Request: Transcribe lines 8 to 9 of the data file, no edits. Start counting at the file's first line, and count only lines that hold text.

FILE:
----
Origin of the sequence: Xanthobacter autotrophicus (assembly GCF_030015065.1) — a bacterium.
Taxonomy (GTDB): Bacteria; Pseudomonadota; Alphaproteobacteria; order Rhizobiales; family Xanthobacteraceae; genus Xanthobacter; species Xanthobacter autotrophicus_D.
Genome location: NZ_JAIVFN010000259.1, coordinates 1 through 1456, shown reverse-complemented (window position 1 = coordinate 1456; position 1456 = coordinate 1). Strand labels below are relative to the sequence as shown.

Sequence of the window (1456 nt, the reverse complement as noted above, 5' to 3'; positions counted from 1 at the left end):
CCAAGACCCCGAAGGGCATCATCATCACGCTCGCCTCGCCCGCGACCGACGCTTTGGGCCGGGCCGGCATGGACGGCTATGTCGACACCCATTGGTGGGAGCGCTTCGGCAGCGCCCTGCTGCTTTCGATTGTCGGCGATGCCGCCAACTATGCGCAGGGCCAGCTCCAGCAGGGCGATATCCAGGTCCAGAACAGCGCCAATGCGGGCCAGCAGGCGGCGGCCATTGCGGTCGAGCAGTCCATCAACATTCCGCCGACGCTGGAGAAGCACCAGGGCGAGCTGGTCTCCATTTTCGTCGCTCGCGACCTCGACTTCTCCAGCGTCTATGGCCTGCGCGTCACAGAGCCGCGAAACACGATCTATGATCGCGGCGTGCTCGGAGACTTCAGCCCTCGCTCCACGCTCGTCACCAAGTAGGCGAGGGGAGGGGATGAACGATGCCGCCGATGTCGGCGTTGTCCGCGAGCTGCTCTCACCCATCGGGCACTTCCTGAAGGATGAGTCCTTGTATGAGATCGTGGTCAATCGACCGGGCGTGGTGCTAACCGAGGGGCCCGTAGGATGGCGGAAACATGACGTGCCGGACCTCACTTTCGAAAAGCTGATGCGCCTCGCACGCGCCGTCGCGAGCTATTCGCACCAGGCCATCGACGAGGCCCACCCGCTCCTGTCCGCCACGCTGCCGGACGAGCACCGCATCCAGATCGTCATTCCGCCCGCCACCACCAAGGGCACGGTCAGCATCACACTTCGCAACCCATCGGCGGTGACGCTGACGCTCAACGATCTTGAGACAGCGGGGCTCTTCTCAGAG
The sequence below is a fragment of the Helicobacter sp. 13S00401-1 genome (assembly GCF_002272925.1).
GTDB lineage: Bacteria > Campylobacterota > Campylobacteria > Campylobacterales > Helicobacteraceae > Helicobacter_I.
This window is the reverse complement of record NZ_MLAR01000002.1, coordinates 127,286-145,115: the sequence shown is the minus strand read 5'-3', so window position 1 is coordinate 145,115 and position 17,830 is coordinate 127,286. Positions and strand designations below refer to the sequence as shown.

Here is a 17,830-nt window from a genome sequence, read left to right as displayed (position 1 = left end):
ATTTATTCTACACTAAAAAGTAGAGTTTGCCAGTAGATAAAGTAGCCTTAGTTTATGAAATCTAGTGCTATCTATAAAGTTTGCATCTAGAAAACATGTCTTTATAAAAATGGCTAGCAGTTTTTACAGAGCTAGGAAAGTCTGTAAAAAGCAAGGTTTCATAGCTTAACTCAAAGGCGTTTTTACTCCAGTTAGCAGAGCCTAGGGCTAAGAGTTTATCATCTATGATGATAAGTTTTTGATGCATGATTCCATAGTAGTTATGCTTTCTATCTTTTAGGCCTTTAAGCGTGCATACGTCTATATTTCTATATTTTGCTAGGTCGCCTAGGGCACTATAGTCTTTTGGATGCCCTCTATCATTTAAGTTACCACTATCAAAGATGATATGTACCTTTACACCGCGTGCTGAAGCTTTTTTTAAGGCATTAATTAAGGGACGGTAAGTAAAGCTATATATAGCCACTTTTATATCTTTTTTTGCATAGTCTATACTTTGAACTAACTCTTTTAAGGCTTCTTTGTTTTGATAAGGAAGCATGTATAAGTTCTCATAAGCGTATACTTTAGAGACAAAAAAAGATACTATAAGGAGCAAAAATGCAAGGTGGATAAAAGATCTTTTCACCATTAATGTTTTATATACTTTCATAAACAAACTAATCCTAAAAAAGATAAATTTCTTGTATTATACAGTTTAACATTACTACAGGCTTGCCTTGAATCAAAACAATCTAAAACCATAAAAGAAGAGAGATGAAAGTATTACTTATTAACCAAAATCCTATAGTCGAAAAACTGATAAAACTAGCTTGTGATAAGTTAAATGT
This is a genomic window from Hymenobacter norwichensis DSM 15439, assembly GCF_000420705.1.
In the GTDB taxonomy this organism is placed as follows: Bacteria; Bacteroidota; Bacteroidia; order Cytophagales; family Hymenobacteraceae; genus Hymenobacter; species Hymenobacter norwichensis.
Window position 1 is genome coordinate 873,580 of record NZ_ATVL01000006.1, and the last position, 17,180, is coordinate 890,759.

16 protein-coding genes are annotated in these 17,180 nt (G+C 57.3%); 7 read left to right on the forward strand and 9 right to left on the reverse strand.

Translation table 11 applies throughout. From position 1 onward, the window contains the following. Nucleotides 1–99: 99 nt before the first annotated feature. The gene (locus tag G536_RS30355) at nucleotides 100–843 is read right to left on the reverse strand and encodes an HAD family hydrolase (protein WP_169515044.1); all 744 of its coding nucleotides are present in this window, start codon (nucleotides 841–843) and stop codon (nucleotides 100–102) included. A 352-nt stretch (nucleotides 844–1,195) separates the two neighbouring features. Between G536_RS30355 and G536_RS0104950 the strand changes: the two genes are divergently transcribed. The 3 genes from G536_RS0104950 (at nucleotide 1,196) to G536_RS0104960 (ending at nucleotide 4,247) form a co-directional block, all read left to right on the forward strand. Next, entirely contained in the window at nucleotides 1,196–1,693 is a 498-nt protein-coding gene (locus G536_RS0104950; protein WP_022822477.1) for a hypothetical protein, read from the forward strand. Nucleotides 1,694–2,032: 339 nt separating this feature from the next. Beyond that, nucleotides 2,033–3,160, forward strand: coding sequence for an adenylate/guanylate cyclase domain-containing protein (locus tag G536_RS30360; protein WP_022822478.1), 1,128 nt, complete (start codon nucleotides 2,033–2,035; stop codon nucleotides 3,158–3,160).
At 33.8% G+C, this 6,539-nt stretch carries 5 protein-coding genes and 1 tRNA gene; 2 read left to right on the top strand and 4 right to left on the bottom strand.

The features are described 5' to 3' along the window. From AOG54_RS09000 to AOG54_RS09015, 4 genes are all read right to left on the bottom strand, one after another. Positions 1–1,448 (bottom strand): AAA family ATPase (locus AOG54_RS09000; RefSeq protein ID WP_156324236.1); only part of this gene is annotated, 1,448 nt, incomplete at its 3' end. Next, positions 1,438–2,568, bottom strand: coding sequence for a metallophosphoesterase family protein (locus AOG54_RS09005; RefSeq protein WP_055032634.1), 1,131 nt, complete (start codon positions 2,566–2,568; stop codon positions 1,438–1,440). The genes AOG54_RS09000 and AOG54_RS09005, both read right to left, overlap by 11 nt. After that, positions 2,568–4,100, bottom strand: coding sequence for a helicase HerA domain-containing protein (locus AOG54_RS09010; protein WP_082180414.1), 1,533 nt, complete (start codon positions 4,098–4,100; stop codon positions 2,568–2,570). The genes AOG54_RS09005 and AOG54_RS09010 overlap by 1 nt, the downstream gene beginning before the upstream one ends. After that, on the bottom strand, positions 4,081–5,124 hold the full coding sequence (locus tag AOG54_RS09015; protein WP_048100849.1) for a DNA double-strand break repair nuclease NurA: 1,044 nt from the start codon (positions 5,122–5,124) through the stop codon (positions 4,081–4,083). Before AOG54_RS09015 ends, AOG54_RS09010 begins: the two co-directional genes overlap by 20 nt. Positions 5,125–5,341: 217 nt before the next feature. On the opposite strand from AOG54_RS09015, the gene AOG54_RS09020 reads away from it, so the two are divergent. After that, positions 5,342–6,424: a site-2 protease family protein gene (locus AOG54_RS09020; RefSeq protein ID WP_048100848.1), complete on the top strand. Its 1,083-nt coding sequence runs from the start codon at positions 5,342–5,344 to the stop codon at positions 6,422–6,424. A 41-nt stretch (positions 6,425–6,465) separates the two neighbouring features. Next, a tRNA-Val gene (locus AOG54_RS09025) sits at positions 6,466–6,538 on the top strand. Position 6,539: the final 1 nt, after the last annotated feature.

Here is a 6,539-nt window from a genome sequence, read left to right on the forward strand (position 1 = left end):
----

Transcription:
This window is the reverse complement of record NZ_MLAR01000002.1, coordinates 127,286-145,115: the sequence shown is the minus strand read 5'-3', so window position 1 is coordinate 145,115 and position 17,830 is coordinate 127,286. Positions and strand designations below refer to the sequence as shown.

Here is a 17,830-nt window from a genome sequence, read left to right as displayed (position 1 = left end):